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Although it’s still too early to plant such popular garden vegetables such as tomatoes, beans and corn, it’s just the right time for Coastal Carolina gardeners to plant cool-season vegetables.
Cool-season vegetables are those that should be planted early in the growing season because they stop producing when hot weather comes. Among the first vegetables that should be planted in the garden are cabbage, carrots, head lettuce, onions, Irish potatoes, radishes, rutabagas, spinach, turnips, edible podded peas and garden peas, which are also called English peas. Soon after they are in the ground, it’ll be time to plant broccoli, Brussels sprouts, cauliflower, Chinese cabbage, kale, kohlrabi, leaf lettuce, mustard and Swiss chard.
Planting times vary among the different types of vegetables and in different parts of the state. For instance, if you live in the upper Coastal Plain or lower Piedmont regions, you should plant carrot seeds between Feb. 15 and March 1. In Western North Carolina, delay planting for 10 to 20 days. And in Eastern North Carolina, plant seven to 12 days earlier.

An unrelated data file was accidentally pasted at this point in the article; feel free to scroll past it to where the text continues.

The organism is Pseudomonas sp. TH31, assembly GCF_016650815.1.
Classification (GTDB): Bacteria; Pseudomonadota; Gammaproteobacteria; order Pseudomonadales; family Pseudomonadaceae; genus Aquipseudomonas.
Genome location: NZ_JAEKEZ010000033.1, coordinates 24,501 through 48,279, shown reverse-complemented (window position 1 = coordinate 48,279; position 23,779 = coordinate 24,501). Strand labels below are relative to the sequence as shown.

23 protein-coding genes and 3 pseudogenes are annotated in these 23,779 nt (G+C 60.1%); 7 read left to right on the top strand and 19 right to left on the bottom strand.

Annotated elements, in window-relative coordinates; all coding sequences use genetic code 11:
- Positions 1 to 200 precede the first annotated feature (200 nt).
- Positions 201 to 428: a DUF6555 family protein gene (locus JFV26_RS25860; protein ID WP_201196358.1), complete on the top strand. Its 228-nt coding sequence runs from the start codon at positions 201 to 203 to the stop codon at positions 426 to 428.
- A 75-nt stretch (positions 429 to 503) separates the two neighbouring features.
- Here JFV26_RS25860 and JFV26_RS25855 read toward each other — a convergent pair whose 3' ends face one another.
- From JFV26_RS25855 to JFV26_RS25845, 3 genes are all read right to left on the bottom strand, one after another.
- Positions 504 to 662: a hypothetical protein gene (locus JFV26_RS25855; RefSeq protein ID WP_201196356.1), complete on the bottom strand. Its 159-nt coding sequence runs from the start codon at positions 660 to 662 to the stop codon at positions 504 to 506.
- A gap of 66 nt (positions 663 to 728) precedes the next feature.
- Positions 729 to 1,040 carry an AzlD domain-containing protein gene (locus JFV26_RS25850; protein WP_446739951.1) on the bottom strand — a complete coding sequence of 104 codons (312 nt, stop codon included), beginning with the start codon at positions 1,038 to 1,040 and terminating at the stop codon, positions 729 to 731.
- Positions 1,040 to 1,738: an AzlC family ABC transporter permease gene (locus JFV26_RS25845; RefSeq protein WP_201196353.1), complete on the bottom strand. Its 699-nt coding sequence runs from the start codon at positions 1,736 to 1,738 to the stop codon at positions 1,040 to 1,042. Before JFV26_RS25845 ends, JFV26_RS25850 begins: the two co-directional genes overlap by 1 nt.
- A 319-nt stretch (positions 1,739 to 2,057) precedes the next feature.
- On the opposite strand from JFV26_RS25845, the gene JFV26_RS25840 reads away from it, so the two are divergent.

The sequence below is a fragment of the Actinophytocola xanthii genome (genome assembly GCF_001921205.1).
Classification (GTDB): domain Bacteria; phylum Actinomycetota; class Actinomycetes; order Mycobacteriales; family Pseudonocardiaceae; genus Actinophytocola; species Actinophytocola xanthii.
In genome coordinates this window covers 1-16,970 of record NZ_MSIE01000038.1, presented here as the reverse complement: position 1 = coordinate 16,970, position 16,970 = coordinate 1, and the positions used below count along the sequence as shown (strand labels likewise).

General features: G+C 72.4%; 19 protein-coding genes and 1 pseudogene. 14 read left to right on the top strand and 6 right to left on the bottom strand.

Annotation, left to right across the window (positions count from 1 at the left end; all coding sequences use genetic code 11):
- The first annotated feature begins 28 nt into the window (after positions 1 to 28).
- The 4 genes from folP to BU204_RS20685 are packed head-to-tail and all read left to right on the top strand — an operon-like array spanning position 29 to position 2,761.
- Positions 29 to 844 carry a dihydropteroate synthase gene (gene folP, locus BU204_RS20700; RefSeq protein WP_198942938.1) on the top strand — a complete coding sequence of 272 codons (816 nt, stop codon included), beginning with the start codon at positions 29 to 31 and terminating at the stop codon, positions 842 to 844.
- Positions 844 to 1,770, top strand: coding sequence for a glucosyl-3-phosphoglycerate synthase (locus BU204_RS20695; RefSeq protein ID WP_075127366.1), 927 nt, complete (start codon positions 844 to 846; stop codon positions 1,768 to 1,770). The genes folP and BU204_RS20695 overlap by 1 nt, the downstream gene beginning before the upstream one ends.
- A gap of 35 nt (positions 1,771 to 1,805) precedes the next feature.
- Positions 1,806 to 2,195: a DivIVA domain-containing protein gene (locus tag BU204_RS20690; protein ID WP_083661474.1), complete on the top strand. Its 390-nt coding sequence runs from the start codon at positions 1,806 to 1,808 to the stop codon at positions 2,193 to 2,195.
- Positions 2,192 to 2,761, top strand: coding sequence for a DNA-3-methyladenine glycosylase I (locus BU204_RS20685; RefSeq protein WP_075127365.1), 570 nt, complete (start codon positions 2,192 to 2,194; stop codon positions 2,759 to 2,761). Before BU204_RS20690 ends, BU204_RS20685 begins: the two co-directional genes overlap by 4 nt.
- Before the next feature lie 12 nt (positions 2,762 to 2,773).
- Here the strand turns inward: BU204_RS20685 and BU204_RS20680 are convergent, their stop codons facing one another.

Information on home gardening in your area is available from your local county Extension office. Those interested in planting cool-season crops can request a copy of the Home Vegetable Gardening Manual.
February Garden Chores
Plant early vegetable gardens such as peas, sugar snaps, onion seeds, head lettuce, carrots, etc. Use only fresh new 2008 packaged seed. It is not wise to save seed, particularly hybrid seed, since seed will lose vigor or produce plants not true to type.
Purchase quality seed from reputable dealers or garden centers.
Purchase varieties that grow well in your regions or area.
Select varieties that have resistance to major diseases such as rust or nematodes.
Keep up with varieties that are genetically superior to older varieties.
Pansies are by far the most popular winter landscape annual. Deadhead periodically to ensure more blooms. During active growth in the spring, fertilize them about once a month.
Be prepared just on the chance there may actually be some more winter weather ahead of us. Don’t let unseasonably mild temperatures dictate what you do in the landscape.